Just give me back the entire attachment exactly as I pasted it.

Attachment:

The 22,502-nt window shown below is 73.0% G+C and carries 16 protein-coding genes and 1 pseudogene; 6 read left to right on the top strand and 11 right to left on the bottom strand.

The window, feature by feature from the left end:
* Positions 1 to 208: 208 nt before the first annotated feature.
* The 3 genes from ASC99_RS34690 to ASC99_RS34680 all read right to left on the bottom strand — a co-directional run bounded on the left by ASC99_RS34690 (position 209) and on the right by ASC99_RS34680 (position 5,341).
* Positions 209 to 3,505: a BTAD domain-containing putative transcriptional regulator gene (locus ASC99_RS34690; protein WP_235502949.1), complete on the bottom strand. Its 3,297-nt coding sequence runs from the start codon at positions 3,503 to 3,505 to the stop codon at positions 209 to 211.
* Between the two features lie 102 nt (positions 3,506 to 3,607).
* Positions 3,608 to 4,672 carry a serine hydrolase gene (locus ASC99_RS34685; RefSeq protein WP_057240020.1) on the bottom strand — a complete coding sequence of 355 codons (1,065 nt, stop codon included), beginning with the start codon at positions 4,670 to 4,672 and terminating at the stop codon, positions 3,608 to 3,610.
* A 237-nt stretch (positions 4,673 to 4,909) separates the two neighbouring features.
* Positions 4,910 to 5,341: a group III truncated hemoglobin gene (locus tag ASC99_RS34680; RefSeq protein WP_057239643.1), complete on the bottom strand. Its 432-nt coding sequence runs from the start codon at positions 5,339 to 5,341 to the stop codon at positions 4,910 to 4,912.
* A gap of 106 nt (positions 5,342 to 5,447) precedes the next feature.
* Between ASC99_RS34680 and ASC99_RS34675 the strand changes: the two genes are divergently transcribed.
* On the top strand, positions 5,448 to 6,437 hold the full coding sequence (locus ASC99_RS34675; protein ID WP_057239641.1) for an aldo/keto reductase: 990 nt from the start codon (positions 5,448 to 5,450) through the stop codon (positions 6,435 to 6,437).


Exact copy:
The 22,502-nt window shown below is 73.0% G+C and carries 16 protein-coding genes and 1 pseudogene; 6 read left to right on the top strand and 11 right to left on the bottom strand.

The window, feature by feature from the left end:
* Positions 1 to 208: 208 nt before the first annotated feature.
* The 3 genes from ASC99_RS34690 to ASC99_RS34680 all read right to left on the bottom strand — a co-directional run bounded on the left by ASC99_RS34690 (position 209) and on the right by ASC99_RS34680 (position 5,341).
* Positions 209 to 3,505: a BTAD domain-containing putative transcriptional regulator gene (locus ASC99_RS34690; protein WP_235502949.1), complete on the bottom strand. Its 3,297-nt coding sequence runs from the start codon at positions 3,503 to 3,505 to the stop codon at positions 209 to 211.
* Between the two features lie 102 nt (positions 3,506 to 3,607).
* Positions 3,608 to 4,672 carry a serine hydrolase gene (locus ASC99_RS34685; RefSeq protein WP_057240020.1) on the bottom strand — a complete coding sequence of 355 codons (1,065 nt, stop codon included), beginning with the start codon at positions 4,670 to 4,672 and terminating at the stop codon, positions 3,608 to 3,610.
* A 237-nt stretch (positions 4,673 to 4,909) separates the two neighbouring features.
* Positions 4,910 to 5,341: a group III truncated hemoglobin gene (locus tag ASC99_RS34680; RefSeq protein WP_057239643.1), complete on the bottom strand. Its 432-nt coding sequence runs from the start codon at positions 5,339 to 5,341 to the stop codon at positions 4,910 to 4,912.
* A gap of 106 nt (positions 5,342 to 5,447) precedes the next feature.
* Between ASC99_RS34680 and ASC99_RS34675 the strand changes: the two genes are divergently transcribed.
* On the top strand, positions 5,448 to 6,437 hold the full coding sequence (locus ASC99_RS34675; protein ID WP_057239641.1) for an aldo/keto reductase: 990 nt from the start codon (positions 5,448 to 5,450) through the stop codon (positions 6,435 to 6,437).